‘Habits’ are easy to make and hard to break. Lifters often have natural tendencies to lift in particular ways, even if those ways are not optimal or correct. For example, a lifter who is very strong in their upper body might naturally use their arms far more than what is optimal when they are snatching. A lifter who is used to squatting with a very wide stance might catch the bar far wider than is optimal in their snatch. etc.
Someone who does not have coaching regularly or who doesn’t film and observe their own lifts, could very easily be making technical errors and using incorrect movement patterns in their lifting without realising, therefore continuing to train in ignorance that anything was ‘wrong.’ And obviously the more you train a certain movement, the stronger the habit will be and harder it will be to break.
The significance of technical errors
There might come a point where we reach a weight in the snatch and we struggle to go beyond it. If this is not a fear issue, this is most likely a technique issue, i.e. technique is the limiting factor rather than strength.
When this happens, it might be time to stop lifting that weight and go back to the very basics of snatch training… as though you were learning it again for the first time.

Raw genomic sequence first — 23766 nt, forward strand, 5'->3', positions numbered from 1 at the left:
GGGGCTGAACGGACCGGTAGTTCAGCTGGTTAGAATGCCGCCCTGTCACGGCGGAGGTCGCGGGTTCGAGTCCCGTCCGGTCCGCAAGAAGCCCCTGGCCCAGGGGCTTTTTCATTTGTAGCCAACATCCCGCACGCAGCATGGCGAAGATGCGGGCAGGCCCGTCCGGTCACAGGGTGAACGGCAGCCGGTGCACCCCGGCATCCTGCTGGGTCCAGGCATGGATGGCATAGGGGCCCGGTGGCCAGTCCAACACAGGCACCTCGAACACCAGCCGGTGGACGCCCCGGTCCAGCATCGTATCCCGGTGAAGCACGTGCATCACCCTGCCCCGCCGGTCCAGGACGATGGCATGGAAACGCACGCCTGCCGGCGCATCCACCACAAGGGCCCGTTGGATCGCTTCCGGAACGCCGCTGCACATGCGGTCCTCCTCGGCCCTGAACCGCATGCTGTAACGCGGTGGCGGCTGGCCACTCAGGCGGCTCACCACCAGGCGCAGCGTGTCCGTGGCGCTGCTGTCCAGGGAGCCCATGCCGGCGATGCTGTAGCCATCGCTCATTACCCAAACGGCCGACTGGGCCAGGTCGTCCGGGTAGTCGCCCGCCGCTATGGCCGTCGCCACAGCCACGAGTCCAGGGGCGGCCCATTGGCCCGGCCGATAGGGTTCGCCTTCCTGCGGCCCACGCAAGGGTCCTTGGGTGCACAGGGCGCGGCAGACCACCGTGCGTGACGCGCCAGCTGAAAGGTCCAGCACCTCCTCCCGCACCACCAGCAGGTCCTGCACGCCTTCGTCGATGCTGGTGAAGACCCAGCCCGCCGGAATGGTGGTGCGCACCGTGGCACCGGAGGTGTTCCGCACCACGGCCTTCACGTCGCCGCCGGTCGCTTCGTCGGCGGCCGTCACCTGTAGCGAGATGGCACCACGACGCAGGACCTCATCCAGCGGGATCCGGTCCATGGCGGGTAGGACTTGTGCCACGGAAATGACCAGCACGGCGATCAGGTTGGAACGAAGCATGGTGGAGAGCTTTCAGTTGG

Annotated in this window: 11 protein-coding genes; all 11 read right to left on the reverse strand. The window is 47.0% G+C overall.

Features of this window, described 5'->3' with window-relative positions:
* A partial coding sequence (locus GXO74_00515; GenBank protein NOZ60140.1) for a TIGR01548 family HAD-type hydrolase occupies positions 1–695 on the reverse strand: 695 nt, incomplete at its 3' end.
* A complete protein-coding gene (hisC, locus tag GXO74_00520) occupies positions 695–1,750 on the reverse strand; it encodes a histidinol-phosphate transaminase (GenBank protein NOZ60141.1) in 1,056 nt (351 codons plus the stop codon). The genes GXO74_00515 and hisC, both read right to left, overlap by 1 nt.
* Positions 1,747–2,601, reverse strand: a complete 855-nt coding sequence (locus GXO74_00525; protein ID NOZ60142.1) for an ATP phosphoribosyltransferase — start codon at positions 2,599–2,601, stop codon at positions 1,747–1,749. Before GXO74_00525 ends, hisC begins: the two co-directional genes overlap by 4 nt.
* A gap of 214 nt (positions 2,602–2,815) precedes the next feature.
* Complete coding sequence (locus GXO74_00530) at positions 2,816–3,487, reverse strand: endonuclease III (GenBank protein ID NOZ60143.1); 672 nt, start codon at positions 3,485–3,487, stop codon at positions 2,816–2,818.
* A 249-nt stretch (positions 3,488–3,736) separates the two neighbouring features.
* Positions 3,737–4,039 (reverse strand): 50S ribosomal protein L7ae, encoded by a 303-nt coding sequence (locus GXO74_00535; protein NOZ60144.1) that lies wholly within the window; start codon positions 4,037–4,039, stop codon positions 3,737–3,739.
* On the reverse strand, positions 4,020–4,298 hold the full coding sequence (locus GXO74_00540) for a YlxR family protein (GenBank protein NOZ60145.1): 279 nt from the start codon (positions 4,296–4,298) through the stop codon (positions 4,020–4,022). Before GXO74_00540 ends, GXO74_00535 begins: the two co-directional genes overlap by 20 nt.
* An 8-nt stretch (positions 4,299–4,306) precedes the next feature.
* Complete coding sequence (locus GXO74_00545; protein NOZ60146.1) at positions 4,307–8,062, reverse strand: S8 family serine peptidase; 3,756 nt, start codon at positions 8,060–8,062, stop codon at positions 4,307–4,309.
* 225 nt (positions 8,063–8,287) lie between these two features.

Most gyms and home gyms do not have jerk blocks. The primary reason for this is that they take up an awful lot of space.
If you are fortunate enough to have the opportunity to use them, they can be very helpful.
When you don’t use jerk blocks, you have to clean/power clean the bar up before you can practice the jerk. If you only ever train the jerk after you have cleaned it, there are several things (good and bad) to consider:
- you are training the full clean and jerk movement. If you are an Olympic weightlifter, your goal is to be strong at the clean and jerk, not just the clean, not just the jerk
- you get to practice your clean
- you get to practice repositioning your hands between the clean and jerk
- you get a better cardiovascular workout (training both together works far more muscles and takes a longer time than doing the jerk on its own)